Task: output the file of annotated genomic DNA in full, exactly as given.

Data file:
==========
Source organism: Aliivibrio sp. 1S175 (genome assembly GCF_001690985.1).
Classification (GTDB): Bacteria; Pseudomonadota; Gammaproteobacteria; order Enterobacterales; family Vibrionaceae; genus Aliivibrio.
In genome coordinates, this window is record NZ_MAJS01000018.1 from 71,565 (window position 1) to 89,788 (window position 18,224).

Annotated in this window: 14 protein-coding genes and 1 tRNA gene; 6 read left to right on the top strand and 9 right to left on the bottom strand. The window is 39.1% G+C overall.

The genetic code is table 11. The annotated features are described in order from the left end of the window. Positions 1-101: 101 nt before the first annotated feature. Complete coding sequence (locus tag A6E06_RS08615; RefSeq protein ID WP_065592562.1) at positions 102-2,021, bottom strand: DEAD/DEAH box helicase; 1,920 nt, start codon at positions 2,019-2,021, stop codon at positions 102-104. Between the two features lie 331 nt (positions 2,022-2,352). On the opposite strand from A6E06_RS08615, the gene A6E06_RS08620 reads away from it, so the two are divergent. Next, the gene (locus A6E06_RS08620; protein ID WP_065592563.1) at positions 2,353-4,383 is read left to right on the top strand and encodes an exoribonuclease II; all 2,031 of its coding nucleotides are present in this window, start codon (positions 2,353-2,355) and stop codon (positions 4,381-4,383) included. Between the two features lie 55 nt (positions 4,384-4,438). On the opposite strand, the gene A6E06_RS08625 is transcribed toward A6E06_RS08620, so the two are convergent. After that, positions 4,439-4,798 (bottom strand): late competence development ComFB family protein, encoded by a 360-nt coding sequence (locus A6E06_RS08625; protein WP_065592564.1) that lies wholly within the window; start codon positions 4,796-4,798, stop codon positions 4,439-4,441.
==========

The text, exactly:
Source organism: Aliivibrio sp. 1S175 (genome assembly GCF_001690985.1).
Classification (GTDB): Bacteria; Pseudomonadota; Gammaproteobacteria; order Enterobacterales; family Vibrionaceae; genus Aliivibrio.
In genome coordinates, this window is record NZ_MAJS01000018.1 from 71,565 (window position 1) to 89,788 (window position 18,224).

Annotated in this window: 14 protein-coding genes and 1 tRNA gene; 6 read left to right on the top strand and 9 right to left on the bottom strand. The window is 39.1% G+C overall.

The genetic code is table 11. The annotated features are described in order from the left end of the window. Positions 1-101: 101 nt before the first annotated feature. Complete coding sequence (locus tag A6E06_RS08615; RefSeq protein ID WP_065592562.1) at positions 102-2,021, bottom strand: DEAD/DEAH box helicase; 1,920 nt, start codon at positions 2,019-2,021, stop codon at positions 102-104. Between the two features lie 331 nt (positions 2,022-2,352). On the opposite strand from A6E06_RS08615, the gene A6E06_RS08620 reads away from it, so the two are divergent. Next, the gene (locus A6E06_RS08620; protein ID WP_065592563.1) at positions 2,353-4,383 is read left to right on the top strand and encodes an exoribonuclease II; all 2,031 of its coding nucleotides are present in this window, start codon (positions 2,353-2,355) and stop codon (positions 4,381-4,383) included. Between the two features lie 55 nt (positions 4,384-4,438). On the opposite strand, the gene A6E06_RS08625 is transcribed toward A6E06_RS08620, so the two are convergent. After that, positions 4,439-4,798 (bottom strand): late competence development ComFB family protein, encoded by a 360-nt coding sequence (locus A6E06_RS08625; protein WP_065592564.1) that lies wholly within the window; start codon positions 4,796-4,798, stop codon positions 4,439-4,441.